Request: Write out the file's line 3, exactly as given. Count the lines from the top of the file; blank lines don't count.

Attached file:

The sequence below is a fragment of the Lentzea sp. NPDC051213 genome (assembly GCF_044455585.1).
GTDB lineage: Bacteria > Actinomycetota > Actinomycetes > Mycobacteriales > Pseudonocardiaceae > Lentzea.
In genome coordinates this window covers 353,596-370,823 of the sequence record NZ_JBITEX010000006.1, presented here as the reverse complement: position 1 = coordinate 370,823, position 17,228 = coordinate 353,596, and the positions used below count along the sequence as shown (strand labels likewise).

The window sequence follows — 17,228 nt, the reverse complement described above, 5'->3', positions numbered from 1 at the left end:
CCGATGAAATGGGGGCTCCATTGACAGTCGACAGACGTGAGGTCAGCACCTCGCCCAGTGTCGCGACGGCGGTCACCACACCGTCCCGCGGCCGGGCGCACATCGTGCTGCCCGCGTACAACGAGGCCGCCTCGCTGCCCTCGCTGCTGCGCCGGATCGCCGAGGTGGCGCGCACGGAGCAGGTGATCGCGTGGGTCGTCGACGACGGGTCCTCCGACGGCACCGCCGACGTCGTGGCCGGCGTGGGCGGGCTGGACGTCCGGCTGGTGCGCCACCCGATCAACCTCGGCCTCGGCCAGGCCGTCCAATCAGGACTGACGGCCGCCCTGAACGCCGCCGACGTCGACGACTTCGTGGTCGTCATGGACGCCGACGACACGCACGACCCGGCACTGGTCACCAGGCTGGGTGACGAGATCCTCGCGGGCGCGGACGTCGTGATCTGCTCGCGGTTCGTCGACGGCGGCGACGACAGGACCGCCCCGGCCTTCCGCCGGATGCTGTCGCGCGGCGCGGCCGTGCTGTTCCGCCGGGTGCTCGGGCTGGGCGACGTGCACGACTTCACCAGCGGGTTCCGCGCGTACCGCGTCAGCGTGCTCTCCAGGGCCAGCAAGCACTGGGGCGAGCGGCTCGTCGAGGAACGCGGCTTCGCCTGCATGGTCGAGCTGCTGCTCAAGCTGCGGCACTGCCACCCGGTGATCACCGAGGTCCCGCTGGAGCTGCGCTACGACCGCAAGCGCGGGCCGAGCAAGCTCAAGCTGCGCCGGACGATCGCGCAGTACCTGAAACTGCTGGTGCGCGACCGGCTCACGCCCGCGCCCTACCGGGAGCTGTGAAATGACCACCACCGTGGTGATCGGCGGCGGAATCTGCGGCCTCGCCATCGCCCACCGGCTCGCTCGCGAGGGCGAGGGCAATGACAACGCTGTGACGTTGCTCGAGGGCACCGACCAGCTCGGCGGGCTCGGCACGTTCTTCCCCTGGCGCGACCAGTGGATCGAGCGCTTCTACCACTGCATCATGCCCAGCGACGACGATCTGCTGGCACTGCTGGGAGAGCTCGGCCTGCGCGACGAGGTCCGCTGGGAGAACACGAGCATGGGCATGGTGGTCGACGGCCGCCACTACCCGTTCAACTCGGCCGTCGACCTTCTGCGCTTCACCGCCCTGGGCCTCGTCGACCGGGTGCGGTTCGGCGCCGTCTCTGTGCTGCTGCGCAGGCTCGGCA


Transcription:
In genome coordinates this window covers 353,596-370,823 of the sequence record NZ_JBITEX010000006.1, presented here as the reverse complement: position 1 = coordinate 370,823, position 17,228 = coordinate 353,596, and the positions used below count along the sequence as shown (strand labels likewise).